"I think you ought to steer away from any attempt at corrective observations until you have actually convinced her to listen to you."

"Good plan." Gustave put the pencil to the page, then paused again. "So…what should I write about?"

"How about her…eyes?" The alchemist frowned in thought. "They burn like the sun."

"No, no," the poet also frowned. "Her eyes are nothing like the sun…"

"Well, what colour are they?"

Gustave sighed. "Green like the moss deep in the forest, like a wet glen at the bottom of a wild waterfall."

Maggiormente nodded. "Yes, yes. That's good."

"Do you think so?" Gustave but the pencil, screwing his mouth up into a bow.

"Yes, of course, of course. Write it down!"

The poet stared. "But—"

"You can always change it afterward, but it's important to get the first impressions down."

"Do you think so?" The poet repeated.

Maggiomente made an explosive sound of annoyance. "If you don't get down these raw thoughts at the start, you lose the magic. It's important to capture the rich pearls of inspiration—even if you rub most of them away."

Gustave stared at him open-mouthed. "Is this alchemy?"

The alchemist shrugged. "Doesn't poetry work the same way?"

The poet sighed. "When it does."

Sunday, July 24, 2011


"What? Why do you look at me like that?"

The alchemist shook his head, chuckling. "You introduced yourself to the woman you love, this goddess, this angel—"

"I didn't say angel, did I?" Gustave frowned. "I don't want her to be too angelic."

"This woman you fell in love with, eh?" Maggiormente frowned, although he found it hard to hide a smile. "Your first words to her are finding fault with her sketch?"

"The perspective was a bit off." The poet shrugged. "What? Criticism helps improve your art."

The alchemist laughed. "Is that why you were so happy with the critic in Le Figaro?"

"The fool! He knew nothing of rhyme!"

"And what do you know of sketching?"

Gustave stared at him. "What are you saying?"

Maggiormente shrugged. "I'm guessing your goddess did not respond well to your words of criticism."

The poet covered his face again. "She was livid! She called me names a beautiful woman should not know."

The alchemist pondered for a moment what sort of words those might be, but then turned his attention back to his friend. "As a first impression, criticism may not have been the best avenue to pursue. You should establish a friendly interaction before provoking a hostile one."

"Do you think so?" The poet pulled at his moustache and stared morosely off into space, then reached for his glass and downed the rest of his wine.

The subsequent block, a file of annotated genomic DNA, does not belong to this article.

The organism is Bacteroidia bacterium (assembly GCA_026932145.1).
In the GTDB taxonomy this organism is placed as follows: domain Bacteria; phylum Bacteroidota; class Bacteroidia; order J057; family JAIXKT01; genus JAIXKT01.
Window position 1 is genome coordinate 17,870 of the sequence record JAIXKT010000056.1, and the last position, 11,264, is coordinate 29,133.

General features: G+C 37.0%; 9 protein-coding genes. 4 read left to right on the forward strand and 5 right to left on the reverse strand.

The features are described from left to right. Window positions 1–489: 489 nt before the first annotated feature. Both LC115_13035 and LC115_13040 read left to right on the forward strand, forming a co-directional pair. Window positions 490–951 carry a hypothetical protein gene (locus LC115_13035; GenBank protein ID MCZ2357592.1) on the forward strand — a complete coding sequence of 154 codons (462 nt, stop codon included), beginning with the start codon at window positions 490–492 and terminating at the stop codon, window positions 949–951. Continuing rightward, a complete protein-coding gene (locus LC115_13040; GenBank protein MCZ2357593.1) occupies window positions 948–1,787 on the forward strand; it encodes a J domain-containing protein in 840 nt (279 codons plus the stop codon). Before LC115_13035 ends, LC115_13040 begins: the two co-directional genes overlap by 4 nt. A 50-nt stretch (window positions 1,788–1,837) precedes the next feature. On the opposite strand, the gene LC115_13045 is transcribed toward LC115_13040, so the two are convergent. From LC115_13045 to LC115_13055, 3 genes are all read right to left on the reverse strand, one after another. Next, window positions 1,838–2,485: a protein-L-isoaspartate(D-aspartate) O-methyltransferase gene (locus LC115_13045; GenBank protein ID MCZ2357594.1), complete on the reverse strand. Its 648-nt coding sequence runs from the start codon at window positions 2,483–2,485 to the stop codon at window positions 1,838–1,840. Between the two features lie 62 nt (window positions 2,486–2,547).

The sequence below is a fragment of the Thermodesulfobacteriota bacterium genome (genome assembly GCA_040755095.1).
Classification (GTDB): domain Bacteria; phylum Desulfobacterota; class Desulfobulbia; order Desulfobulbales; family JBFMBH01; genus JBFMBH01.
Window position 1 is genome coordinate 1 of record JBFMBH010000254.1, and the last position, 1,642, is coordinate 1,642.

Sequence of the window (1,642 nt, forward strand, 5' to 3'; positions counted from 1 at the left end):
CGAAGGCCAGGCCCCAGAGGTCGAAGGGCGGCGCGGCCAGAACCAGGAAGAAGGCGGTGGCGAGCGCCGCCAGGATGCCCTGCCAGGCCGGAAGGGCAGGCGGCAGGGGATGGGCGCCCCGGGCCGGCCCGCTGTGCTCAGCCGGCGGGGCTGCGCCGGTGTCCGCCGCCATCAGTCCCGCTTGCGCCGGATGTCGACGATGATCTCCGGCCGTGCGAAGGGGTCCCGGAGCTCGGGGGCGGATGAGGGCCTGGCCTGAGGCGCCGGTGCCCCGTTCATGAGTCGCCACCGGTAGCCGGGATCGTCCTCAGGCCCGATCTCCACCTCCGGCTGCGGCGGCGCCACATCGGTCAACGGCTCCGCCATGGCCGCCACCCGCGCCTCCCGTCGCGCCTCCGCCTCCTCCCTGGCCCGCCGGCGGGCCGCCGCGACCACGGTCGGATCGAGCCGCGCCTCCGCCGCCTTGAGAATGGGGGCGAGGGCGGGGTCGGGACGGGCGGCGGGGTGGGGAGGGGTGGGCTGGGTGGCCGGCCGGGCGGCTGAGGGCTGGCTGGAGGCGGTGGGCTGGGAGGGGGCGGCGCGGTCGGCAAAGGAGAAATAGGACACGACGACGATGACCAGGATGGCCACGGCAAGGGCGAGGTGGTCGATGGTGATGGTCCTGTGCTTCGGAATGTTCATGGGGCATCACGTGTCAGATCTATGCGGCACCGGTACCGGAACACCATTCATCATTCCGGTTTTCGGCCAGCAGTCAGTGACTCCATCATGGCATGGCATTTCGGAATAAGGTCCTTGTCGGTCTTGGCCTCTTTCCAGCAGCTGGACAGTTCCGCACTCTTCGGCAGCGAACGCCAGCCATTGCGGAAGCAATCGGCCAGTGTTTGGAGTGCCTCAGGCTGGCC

"Of course, of course."

Gustave buried his head in his hands. "I'm ruined! She hates me! I will die of a broken heart!"

His muffled words made plain his distress, but Maggiormente had to bite his lip not to laugh at his friend. "There, there." He patted the man gingerly on the shoulder. "Perhaps you can ameliorate the situation."

The poet sniffed and raised his head. "How?"

The alchemist spread his hands. "What are your strengths?"

"What?" Gustave blinked at him.

"What are your strengths?" He repeated. "What do you do well?"

"I can recite the alphabet backwards while standing on one leg…"

Maggiormente guffawed. "Poetry, you fool!"

The young man gaped at him, than laughed and clapped him on the shoulder. "Why of course, of course! I shall write an epic poem detailing how my love has gone awry, I will make people weep and beat their chests—"

"Ah, mio amico! That's not what I meant at all." Maggiormente shook his head in disbelief. "You need to change her mind and show her that you are more than just a critic."

"But I was right about the perspective—"

"Would you rather be right or in the arms of your goddess of the red-gold hair?" The alchemist raised his eyebrow at the poet.

Gustave beat his own chest. "My goddess! I must have her!"

"Then write to her! Beg her forgiveness, praise her beauty and her skill."


"Do you want to be in her favours again?"

"Yes, of course, a thousand times, yes!"

"Then pour your heart out in a letter, a poem and get it to her."

The poet's face looked sunny again. "Do you think it will work?"

Maggiormente shrugged and sipped his wine. "Love comforteth like sunshine after rain."

It was the poet's turn to raise an eyebrow. "You have surprises, Maggiormente, that I do not expect."

"That is the nature of surprise." The alchemist grinned.